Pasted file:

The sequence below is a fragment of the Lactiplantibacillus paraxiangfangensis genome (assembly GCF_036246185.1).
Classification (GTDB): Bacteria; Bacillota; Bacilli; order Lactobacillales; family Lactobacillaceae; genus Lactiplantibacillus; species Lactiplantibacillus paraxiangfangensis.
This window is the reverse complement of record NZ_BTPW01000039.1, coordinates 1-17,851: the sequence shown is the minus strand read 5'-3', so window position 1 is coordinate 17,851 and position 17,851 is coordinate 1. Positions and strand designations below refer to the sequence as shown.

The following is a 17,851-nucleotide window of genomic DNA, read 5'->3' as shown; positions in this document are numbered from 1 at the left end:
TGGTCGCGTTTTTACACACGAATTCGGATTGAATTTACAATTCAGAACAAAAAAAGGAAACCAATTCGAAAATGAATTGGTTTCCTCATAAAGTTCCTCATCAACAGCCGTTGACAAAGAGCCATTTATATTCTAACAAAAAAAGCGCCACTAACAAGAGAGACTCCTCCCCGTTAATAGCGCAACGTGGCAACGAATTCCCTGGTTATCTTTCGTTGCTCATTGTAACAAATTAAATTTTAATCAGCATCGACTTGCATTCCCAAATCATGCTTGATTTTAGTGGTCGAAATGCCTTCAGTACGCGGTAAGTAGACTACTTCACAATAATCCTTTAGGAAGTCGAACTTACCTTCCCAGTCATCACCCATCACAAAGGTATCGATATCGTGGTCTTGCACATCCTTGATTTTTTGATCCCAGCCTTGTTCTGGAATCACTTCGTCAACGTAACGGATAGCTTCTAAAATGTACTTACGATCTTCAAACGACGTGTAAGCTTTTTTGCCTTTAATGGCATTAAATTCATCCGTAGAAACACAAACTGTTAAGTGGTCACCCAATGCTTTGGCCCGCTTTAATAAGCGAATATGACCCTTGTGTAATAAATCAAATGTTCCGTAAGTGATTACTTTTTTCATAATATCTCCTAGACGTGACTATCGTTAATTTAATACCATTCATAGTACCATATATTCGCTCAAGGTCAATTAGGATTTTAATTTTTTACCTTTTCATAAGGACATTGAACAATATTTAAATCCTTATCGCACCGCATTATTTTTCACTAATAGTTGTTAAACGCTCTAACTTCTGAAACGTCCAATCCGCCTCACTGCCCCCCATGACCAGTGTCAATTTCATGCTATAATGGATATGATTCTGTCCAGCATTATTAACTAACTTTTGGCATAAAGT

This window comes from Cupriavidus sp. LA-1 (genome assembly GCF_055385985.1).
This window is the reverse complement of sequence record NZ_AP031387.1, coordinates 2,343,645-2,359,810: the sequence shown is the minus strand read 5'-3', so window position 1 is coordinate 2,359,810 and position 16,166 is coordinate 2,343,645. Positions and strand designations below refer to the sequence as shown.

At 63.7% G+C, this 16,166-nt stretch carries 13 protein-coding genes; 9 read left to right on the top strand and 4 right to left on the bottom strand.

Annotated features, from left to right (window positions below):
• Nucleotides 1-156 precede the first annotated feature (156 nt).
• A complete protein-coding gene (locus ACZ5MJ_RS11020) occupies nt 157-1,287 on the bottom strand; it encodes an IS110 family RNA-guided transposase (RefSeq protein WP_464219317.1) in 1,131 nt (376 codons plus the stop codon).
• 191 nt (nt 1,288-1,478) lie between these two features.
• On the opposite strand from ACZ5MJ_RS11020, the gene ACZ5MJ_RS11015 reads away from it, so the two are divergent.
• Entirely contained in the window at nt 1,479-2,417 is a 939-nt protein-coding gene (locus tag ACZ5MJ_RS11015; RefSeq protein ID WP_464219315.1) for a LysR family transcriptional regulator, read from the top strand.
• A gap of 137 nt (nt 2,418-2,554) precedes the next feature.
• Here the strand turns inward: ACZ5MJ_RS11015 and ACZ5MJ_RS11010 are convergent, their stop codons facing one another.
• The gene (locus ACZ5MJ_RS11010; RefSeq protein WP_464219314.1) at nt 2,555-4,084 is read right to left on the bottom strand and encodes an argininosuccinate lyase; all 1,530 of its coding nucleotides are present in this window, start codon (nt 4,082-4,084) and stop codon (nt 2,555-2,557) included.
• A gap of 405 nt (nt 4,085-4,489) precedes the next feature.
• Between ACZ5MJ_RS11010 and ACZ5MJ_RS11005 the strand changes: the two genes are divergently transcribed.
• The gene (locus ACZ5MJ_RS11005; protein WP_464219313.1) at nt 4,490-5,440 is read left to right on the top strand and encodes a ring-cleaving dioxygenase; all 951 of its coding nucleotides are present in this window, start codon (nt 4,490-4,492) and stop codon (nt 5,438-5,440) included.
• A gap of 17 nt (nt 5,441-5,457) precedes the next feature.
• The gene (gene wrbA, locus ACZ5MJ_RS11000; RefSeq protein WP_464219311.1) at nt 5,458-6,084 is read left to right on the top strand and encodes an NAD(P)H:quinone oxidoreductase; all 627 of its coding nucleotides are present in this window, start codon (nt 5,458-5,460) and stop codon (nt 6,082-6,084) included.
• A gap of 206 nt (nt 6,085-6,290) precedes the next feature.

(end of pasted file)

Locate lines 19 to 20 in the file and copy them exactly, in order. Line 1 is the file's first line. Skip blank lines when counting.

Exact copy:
• Between ACZ5MJ_RS11010 and ACZ5MJ_RS11005 the strand changes: the two genes are divergently transcribed.
• The gene (locus ACZ5MJ_RS11005; protein WP_464219313.1) at nt 4,490-5,440 is read left to right on the top strand and encodes a ring-cleaving dioxygenase; all 951 of its coding nucleotides are present in this window, start codon (nt 4,490-4,492) and stop codon (nt 5,438-5,440) included.